“Insurers are working overtime to mine data that delivers personalized experiences and products” Keith Stonell, Guidewire Software lines and attracted serious amounts of cash in recent years, it could be facing higher levels of scrutiny and pressure this year. Stonell predicts 2018 will see the sector having to prove that it can justify the “huge amount” of investment and media interest

lation than outright disruption.” Last year, Japanese firm Fukoku Mutual Life Insurance made headlines around the world when it laid off 34 employees, replacing them with an AI system. Fukoku said it believed the move would increase

$283 million

was invested in insurtech firms globally during the first quarter of 2017 Sources: The Guardian, Accenture, KPMG, PwC Insurtech Insights

productivity by 30% and predicted it would see a return on its investment in less than two years. But while most experts agree that AI has a crucial role to play in the industry, Stonell says the focus will be on how AI will automate tasks and elevate insurance work, rather than automating human judgment and eliminating personnel. “In freeing up staff from menial tasks, they can become better engaged with solving their customers’ needs,” he says, adding that number of new developments are combining predictive data analytics with machine learning around behavioral analysis, which could result in AI that helps staff be more empathetic. “That’s a natural fit for the insurance sector and customer management.”

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Armada Risk Partners

The Reaume Co.

The acquisition expands Cleveland-based Armada's reach into Michigan

Caisse de dépôt et placement du Québec [CDPQ]

Hyperion Insurance Group

CDPQ, Quebec's pension plan, is acquiring a significant minority stake in Hyperion for more than $400 million

CVS Health


If approved, the $77 billion acquisition would be one of largest health insurance deals in history

Evergreen Insurance & Risk Management

MSN Insurance Brokers

MSN will rebrand as Axle Trucking Insurance

HUB International

Wells Fargo Crop Insurance Agency

The Wells Fargo Crop team will become part of HUB International Mountain States Limited

Markel Corporation

State National Companies

Markel has finalized its $919 million purchase of State National, first announced in July 2017

Munich Re

Global Aerospace Underwriting Managers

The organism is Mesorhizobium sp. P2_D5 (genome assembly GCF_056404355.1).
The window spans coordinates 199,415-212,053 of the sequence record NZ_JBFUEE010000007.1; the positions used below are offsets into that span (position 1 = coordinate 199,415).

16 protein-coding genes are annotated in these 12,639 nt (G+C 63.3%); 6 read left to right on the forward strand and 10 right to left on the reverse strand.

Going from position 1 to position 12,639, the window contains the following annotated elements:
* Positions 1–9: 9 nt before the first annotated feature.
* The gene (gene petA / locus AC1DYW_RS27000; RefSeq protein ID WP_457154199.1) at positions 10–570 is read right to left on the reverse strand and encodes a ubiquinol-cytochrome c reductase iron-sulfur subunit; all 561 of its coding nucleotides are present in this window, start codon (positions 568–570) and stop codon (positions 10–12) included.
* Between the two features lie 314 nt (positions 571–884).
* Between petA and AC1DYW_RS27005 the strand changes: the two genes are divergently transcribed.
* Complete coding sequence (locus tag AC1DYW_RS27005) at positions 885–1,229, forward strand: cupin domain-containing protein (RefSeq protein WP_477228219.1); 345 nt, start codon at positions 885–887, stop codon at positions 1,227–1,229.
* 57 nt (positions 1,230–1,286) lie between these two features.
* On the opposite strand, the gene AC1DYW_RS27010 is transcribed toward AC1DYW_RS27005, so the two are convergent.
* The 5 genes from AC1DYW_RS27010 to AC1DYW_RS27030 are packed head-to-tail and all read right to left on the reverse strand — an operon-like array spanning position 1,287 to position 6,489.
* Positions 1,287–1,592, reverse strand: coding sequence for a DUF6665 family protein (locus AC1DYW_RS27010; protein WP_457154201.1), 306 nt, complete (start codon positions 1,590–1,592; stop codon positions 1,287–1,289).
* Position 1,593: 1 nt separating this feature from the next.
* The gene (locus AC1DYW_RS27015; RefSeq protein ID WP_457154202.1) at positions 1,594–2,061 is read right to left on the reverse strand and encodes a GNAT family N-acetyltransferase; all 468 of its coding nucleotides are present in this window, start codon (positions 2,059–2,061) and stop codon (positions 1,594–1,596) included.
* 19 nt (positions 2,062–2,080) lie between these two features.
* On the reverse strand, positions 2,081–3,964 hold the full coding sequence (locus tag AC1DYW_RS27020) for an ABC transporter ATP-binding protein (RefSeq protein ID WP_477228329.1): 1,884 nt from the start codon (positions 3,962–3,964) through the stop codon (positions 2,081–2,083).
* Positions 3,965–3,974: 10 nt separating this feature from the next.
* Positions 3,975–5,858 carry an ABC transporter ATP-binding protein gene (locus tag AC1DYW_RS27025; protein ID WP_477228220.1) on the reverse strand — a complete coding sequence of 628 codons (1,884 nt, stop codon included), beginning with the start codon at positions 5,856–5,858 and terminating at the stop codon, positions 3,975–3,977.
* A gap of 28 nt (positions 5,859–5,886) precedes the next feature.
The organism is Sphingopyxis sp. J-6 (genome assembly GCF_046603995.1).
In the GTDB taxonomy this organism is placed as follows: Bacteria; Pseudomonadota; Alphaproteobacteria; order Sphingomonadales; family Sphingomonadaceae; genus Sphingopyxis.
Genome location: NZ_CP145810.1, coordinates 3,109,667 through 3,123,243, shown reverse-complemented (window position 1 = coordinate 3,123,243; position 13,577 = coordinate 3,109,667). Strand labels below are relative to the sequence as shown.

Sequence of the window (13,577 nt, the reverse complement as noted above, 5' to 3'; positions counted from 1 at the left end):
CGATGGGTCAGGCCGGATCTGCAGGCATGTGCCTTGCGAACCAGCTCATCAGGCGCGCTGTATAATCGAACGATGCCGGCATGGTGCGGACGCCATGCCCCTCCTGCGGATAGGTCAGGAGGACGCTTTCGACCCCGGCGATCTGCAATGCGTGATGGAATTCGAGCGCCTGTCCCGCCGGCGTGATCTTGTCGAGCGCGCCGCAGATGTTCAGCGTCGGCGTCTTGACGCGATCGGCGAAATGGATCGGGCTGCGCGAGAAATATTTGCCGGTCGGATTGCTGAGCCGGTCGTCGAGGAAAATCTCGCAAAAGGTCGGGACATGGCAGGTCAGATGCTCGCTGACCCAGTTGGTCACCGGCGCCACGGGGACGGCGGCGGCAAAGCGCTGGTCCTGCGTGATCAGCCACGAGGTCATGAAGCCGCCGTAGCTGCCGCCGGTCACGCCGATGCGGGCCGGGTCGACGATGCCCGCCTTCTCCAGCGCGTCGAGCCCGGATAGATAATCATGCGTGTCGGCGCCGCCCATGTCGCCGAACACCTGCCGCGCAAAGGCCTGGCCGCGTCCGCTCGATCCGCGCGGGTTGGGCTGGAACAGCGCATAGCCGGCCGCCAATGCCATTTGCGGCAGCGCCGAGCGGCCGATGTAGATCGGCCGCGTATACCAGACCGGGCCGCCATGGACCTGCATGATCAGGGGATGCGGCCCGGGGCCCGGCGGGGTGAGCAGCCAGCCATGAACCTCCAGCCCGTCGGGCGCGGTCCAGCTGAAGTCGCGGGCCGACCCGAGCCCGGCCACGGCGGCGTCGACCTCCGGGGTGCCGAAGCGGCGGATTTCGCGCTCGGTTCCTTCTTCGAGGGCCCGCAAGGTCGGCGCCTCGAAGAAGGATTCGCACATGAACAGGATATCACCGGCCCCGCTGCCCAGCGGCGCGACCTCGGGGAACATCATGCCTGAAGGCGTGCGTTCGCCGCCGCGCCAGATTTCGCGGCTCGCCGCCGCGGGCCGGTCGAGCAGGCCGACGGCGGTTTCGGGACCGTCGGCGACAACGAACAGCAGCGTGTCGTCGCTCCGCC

Munich Re has agreed to purchase an additional 11% in the aerospace insurance provider

Sedgwick Claims Management Services

Cunningham Lindsey

Sedgwick's acquisition of its rival will position it as a leading global provider of risk and benefit solutions

Seeman Holtz Property & Casualty

Check Out Insurance

The purchase of Check Out was Seeman Holtz’s 22nd broker acquisition in 2017

Zurich Insurance

OnePath Life

Zurich intends to buy ANZ Banking Group’s OnePath Life business for around $2.14 billion

CVS Health makes move to purchase Aetna

Retail pharmacy company CVS Health has announced plans to buy Aetna, one of the biggest health insurers in the US, for a total of $77 billion, including the assumption of Aetna’s current debt. If the acquisition meets antitrust regulatory approval, CVS will operate Aetna as a separate unit, and the insurer’s existing leadership team is expected to continue overseeing the business. Two of Aetna’s directors, along with Aetna CEO Mark Bertolini, will join the board of CVS. According to CVS CEO Larry Merlo, the acquisition would allow the pharmacy chain to expand its services, including helping consumers better manage their health and healthcare options, taking advantage of broader access to data and analytics to lower costs, and addressing the growing cost of managing chronic diseases. “With the analytics of Aetna and CVS Health’s human touch, we will create a healthcare platform built around individuals,” Merlo said.


Liberty Mutual signs deal with Volvo

Swedish automaker Volvo has partnered with Liberty Mutual to create Care by Volvo, a subscription-based program that provides customers with insurance coverage, maintenance and concierge services. Participating customers will pay a flat monthly fee to maintain their subscription. “That’s the most important part of a subscription – one fixed price, negotiated and clear,” Volvo North America CEO Anders Gustafsson told Automotive News. “We’re taking away one part of the relationship with our customers that some customers don’t like.”